The Wright/Smithsonian Controversy
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hroughout these events, the Smithsonian stuck to its version of the Aerodrome test flights. There was a need to do so. Fiscally conservative members of Congress and the military were being dragged reluctantly into the twentieth century where wars were decided by weapons as much as tactics. A good national defense strategy had to include a heavy investment in technology. The performance of the Langley Aerodrome had become central to a much larger conversation that the country was having about the role of the government in the advance of science and technology. It was counterproductive for someone to point at “Langley’s Folly” as an example of an investment that didn’t pay off. More important, for the Smithsonian to admit that they had misrepresented the facts of the Hammondsport trials would be as much of an embarrassment as the 1903 failure of the Aerodrome.

In August of 1915, Albert Zahm published “The First Man-Carrying Aeroplane Capable of Sustained Free Flight: Langley’s Success as a Pioneer in Aviation” in the Annual Smithsonian Report for 1914. Zahm mentioned the two separate goals of the project, and also claimed that the first goal – the vindication of Langley – was accomplished May 28 through June 5 “…with the Langley aeroplane, kept as nearly as possible in its original condition.” He mentioned some of the changes, but the implication was that these were made during the second phase of the project as Curtiss was investigating the tandem configuration. In the last sentence, he claimed that Langley "developed and built the first many-carrying aircraft capable of sustained free flight."

As fate would have it, Zahm's paper appeared in the Annual Report right after a paper by Orville Wright entitled, "The Stability of Airplanes." In it , Orville described the science behind the new Wright "automatic stabilizer" –  the first autopilot – for which he was awarded the Collier Trophy for aeronautics on 3 February 1914. Orville and Wilbur had worked together on the stabilizer since 1905. With Wilbur now deceased, this achievement was the last fruit of one of the world's most dynamic and prolific partnerships. For the Smithsonian to use this same publication to claim for itself the Wrights' most important and hard-won accomplishment must have hurt the surviving brother to his core.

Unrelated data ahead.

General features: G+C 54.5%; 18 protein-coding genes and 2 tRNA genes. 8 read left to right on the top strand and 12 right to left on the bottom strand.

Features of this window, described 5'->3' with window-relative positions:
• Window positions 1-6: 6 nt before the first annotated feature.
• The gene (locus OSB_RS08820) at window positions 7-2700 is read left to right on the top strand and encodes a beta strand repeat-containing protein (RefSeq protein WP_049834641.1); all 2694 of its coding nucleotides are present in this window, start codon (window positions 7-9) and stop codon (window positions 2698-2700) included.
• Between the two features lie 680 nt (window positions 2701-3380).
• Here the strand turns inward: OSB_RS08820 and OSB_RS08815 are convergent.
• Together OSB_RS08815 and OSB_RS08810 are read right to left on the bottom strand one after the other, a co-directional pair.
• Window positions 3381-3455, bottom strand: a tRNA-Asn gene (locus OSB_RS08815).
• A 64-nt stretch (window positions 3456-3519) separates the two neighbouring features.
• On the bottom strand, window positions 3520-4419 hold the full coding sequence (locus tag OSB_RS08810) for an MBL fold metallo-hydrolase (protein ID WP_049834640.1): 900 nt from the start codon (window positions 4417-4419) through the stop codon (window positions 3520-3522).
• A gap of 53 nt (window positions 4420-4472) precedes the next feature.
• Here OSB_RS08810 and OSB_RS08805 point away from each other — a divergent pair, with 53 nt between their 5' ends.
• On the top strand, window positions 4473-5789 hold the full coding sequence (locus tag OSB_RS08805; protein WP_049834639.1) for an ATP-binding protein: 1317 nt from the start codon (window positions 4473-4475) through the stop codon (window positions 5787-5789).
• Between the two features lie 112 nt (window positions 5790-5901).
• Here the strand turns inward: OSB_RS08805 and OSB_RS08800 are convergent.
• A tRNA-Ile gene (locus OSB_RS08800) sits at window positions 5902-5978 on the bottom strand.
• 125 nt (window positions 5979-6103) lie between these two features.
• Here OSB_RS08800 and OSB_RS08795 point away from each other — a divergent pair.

Similar reports and papers appeared in the Annual Reports of 1915 through 1918.The spin in these articles began appearing in popular magazines, books, and encyclopedias. The 1917 edition of Jane’s All the World’s Aircraft, in its “Historical Aircraft” section, listed the Langley Aerodrome as capable of flight. In another example, the May-October 1915 edition of St. Nicholas, a popular magazine for children, an article “What Every One Should Know About Aeroplanes” opened with a photo of the Langley Aerodrome at Lake Keuka and explained “…the vindication of this great pioneer’s work was accomplished… when Mr. Glenn Curtiss flew the selfsame machine, repaired of course, over Lake Keuka eleven years later.”

In 1918, the Smithsonian restored the Aerodrome A to its original 1903 configuration and hung it in the Arts and Industries Building. The original label simply identified the airplane, but this was soon replaced with one that read, “The first man-carrying aeroplane in the history of the world capable of sustained free flight. Invented, built, and tested over the Potomac River by Samuel Pierpont Langley in 1903. Successfully flown at Hammondsport, N.Y., June 2, 1914.” Up until now Orville had held his tongue, thinking that any public comment from him might be misinterpreted. “A denial of these statements by me might have been looked upon by the public as a jealous attack upon the work of a man who was dead,” Orville later explained. But it was one thing to overstate Langley’s success in magazines and books, and quite another to exhibit the Aerodrome as the first true airplane in a museum whose purpose was to preserve the history of the nation. Orville began to fight back in earnest.

In Their Own Words

Dr. Albert Zahm in a Curtiss Model D. After the 1914 trials of the Langley Aerodrome, Zahm remained in Curtiss's employ for a short time.

The opening page of "What Everybody Needs to Know About the Aeroplane" from St. Nicholas magazine in 1915.

The Langley "Aerodrome A," restored to its original 1903 configuration and hanging in the Smithsonian's Arts and Industries Building.

The Manly-Balzer engine that had powered the Aerodrome eventually became an exhibit in its own right.

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